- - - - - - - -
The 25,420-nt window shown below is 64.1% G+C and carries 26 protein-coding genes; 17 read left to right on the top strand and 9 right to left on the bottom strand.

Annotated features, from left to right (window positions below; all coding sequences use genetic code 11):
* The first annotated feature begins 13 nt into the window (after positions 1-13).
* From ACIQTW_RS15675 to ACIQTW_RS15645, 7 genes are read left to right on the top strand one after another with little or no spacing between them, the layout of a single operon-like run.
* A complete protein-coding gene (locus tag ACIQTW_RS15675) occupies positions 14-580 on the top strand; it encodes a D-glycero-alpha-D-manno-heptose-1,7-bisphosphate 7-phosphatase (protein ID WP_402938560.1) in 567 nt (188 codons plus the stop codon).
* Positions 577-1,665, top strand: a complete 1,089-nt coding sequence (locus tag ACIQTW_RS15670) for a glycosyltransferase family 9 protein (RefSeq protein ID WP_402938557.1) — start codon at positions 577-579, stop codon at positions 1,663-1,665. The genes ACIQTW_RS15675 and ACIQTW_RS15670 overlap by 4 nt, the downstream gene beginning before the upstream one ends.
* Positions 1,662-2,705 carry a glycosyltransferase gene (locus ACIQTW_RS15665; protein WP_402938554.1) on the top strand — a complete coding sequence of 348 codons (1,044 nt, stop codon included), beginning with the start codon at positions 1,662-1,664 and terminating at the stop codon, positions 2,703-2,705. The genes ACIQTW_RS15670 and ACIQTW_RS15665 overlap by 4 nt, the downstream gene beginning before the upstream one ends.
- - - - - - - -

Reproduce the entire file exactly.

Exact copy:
The 25,420-nt window shown below is 64.1% G+C and carries 26 protein-coding genes; 17 read left to right on the top strand and 9 right to left on the bottom strand.

Annotated features, from left to right (window positions below; all coding sequences use genetic code 11):
* The first annotated feature begins 13 nt into the window (after positions 1-13).
* From ACIQTW_RS15675 to ACIQTW_RS15645, 7 genes are read left to right on the top strand one after another with little or no spacing between them, the layout of a single operon-like run.
* A complete protein-coding gene (locus tag ACIQTW_RS15675) occupies positions 14-580 on the top strand; it encodes a D-glycero-alpha-D-manno-heptose-1,7-bisphosphate 7-phosphatase (protein ID WP_402938560.1) in 567 nt (188 codons plus the stop codon).
* Positions 577-1,665, top strand: a complete 1,089-nt coding sequence (locus tag ACIQTW_RS15670) for a glycosyltransferase family 9 protein (RefSeq protein ID WP_402938557.1) — start codon at positions 577-579, stop codon at positions 1,663-1,665. The genes ACIQTW_RS15675 and ACIQTW_RS15670 overlap by 4 nt, the downstream gene beginning before the upstream one ends.
* Positions 1,662-2,705 carry a glycosyltransferase gene (locus ACIQTW_RS15665; protein WP_402938554.1) on the top strand — a complete coding sequence of 348 codons (1,044 nt, stop codon included), beginning with the start codon at positions 1,662-1,664 and terminating at the stop codon, positions 2,703-2,705. The genes ACIQTW_RS15670 and ACIQTW_RS15665 overlap by 4 nt, the downstream gene beginning before the upstream one ends.